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How two federal court decisions have shaped how police use force for decades

person holding a "no qualified immunity" sign
Jodi Westrick
Michigan Radio
The legal doctrine of "qualified immunity" has protected police officers being sued for misconduct, including for the use of deadly force.

Over the past few weeks, the Black Lives Matter protests have kept the issue of police brutality at the top of mind for many Americans. While police conduct may be informed by hundreds of years of systemic racism, it's also guided by a specific federal court cases. So how does change happen within the context of that legal framework? 

Stateside spoke with two legal experts about that question. Tracey Brame is an associate dean at Western Michigan University Cooley Law School, and Eve Primus is a professor at the University of Michigan Law School. 

Something many experts point to as a stumbling block to police reform is a concept known as "qualified immunity." That's a doctrine that protects police departments and officers from civil suits when use of force has serious consequences, including death. The Supreme Court recently refused to take up eight cases dealing withqualified immunity, but the Court's previous decisions on the doctrine have had a major impact on how cases of police misconduct are handled in court. 

In the mid-to-late 1980’s, the U.S. Supreme Court issued rulings in two cases that created “very amorphous tests for assessing when police use of force is excessive,” according to Primus. The first case was the 1985 case Tennessee v. Gardner. Primus says this case gave a vague framework about what warranted use of deadly force by police. It included criteria like whether the suspect had a weapon and if there was a threat to the life of the officer or others. In 1989, in Graham v. Connor, the court came up with a reasonableness test as a standard for determining whether the level of force was warranted in a particular case. To determine if a police officer used excessive force, the Court said, juries have to consider, from the officer's point of view, whether the level of force matched his or her perceived danger of the situation. According to Primus, this standard tilts the scale in favor of law enforcement.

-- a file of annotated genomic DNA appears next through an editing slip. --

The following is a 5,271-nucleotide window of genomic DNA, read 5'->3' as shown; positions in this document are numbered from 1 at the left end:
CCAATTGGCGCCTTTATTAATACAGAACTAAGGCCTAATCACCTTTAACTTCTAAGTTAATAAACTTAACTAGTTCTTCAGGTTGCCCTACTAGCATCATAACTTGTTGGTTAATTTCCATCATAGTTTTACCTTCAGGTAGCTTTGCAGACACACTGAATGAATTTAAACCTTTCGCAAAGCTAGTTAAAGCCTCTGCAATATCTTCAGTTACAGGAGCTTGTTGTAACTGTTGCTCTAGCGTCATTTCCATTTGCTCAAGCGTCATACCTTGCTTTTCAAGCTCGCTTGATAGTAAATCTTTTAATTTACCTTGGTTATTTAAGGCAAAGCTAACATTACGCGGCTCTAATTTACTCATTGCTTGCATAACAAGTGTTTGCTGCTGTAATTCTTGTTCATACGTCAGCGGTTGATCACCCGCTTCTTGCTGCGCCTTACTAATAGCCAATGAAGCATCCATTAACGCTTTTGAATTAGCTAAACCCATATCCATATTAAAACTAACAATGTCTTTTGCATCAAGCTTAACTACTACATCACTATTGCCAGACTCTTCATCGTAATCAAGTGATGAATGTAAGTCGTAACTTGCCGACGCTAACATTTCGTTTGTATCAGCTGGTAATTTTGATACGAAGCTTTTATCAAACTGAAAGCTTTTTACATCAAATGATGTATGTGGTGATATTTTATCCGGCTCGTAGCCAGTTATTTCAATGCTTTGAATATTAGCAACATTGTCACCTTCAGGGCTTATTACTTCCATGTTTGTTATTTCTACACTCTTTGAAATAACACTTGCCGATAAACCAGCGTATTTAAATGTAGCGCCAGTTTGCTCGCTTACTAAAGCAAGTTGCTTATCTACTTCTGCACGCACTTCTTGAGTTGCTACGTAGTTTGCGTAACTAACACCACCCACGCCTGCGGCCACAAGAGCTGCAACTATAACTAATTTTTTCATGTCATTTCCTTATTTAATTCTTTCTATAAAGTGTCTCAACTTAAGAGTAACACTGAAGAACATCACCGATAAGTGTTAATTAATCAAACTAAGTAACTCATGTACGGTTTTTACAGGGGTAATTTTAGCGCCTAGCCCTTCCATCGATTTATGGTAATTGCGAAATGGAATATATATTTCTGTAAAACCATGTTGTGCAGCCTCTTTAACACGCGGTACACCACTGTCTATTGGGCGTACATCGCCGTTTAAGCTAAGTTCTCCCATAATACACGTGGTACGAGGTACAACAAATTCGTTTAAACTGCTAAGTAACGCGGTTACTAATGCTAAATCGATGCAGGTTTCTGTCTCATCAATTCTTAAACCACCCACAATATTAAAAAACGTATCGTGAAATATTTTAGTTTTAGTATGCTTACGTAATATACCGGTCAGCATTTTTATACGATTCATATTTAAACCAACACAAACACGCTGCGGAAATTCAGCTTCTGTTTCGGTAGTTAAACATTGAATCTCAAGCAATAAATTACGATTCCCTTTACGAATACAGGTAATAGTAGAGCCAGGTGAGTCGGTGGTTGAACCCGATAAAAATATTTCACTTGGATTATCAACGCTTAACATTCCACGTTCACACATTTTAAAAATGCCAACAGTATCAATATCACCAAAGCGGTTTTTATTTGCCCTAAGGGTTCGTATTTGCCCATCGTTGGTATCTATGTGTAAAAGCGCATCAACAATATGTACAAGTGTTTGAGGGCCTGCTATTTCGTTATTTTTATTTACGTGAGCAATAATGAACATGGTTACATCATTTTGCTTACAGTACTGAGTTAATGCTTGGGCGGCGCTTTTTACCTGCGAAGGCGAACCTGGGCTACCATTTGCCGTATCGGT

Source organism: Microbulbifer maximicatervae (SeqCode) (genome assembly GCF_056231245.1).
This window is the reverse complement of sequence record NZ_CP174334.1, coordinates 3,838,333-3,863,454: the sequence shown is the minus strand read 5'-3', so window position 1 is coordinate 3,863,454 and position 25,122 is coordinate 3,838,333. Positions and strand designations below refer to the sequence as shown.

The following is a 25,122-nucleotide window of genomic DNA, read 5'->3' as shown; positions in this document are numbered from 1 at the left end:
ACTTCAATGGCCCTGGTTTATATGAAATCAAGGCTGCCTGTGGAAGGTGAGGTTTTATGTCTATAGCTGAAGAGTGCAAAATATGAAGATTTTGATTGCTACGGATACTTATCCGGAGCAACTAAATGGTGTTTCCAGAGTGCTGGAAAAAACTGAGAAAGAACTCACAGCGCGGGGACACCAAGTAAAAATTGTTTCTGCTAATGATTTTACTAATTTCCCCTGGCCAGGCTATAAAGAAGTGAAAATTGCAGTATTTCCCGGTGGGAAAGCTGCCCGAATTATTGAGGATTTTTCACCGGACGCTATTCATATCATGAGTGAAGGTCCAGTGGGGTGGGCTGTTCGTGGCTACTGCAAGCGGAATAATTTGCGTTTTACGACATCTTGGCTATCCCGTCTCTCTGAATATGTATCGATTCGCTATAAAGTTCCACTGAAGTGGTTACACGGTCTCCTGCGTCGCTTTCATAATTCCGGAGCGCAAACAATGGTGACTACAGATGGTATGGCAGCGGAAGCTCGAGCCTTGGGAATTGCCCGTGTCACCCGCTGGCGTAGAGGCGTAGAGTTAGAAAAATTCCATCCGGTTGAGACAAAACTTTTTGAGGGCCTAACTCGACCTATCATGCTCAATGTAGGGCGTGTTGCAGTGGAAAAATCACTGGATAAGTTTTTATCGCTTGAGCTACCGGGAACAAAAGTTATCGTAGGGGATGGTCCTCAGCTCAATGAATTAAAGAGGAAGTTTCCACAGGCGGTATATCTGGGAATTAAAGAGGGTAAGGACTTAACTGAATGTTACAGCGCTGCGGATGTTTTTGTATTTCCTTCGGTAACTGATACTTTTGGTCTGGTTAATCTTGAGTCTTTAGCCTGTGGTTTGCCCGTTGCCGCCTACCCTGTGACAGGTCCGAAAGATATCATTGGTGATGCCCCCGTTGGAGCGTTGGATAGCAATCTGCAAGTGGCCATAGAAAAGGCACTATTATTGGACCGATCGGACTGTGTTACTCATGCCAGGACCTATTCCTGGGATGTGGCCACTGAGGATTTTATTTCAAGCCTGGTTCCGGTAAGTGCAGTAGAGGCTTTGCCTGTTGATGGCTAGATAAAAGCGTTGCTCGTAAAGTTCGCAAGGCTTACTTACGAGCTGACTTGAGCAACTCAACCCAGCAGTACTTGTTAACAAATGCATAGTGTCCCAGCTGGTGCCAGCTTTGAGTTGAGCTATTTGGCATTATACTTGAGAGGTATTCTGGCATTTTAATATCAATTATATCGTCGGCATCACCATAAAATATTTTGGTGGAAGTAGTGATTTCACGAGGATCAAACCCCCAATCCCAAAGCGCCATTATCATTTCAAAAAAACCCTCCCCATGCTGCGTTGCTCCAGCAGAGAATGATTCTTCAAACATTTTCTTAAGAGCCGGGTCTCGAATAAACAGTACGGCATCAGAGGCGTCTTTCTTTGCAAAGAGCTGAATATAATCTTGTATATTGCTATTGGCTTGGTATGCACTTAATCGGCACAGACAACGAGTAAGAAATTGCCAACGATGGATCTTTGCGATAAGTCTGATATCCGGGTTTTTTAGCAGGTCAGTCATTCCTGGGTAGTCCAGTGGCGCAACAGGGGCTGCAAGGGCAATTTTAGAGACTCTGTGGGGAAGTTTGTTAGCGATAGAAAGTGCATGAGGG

“There are a lot of things missing from that standard,” Primus said. "So, for example, they never talk about what about the officer’s potential culpability? What if the officer escalates the situation, uses pre-seizure conduct that elevates the risk of their being a forceful encounter—should that be part of the equation? They never talk about proportionality requirements. I mean how much force should the officer use, in many aspects, probably should depend on the force the officer’s threatened with.”

These vague rulings passed down from the Supreme Court have left local courts with a framework that doesn’t take into account the relationships between police and Black communities, according to Tracey Brame. She says you can look to the killing of Rayshard Brooks as an example of how  unconscious biases about race can play into a police officer's decision to use deadly force. 

“The question is not was the young man resisting, or even did the officer feel as though he was in a combative situation or at least tenuous situation, but was his action necessary under the circumstances?” Brame explained. “Those are the questions we need to ask.”

Everyone has unconscious and implicit biases, says Primus, and they often show themselves in high-stress situations where people are making split second decisions. Primus says those biases, combined with a military model of training in many American police departments, have a huge impact on how police officers perceive a situation. 

“That, not surprisingly, conditions officers to feel like they are going into a warzone and to encourage them to be on guard...” she said. “If they’re looking for violence, or expecting to see violence, they’re going to be more vigilant and more likely to see it.”

Primus says a community-minded approach to police training would help officers understand situations through a less confrontational lens. But policing doesn't exist in a bubble. It's intricately tied into the broader criminal justice system, including the courts.  

“You see somewhat of a trend towards at least acknowledging the role that race and culture and other factors can play in these kinds of encounters,” Brame added. “I think that we could continue to get courts, along with other sectors of our community, to understand that and hold officers accountable for it." 

This article was written Stateside production assistant Olive Scott.

Stateside is produced daily by a dedicated group of producers and production assistants. Listen daily, on-air, at 3 and 8 p.m., or subscribe to the daily podcast wherever you like to listen.
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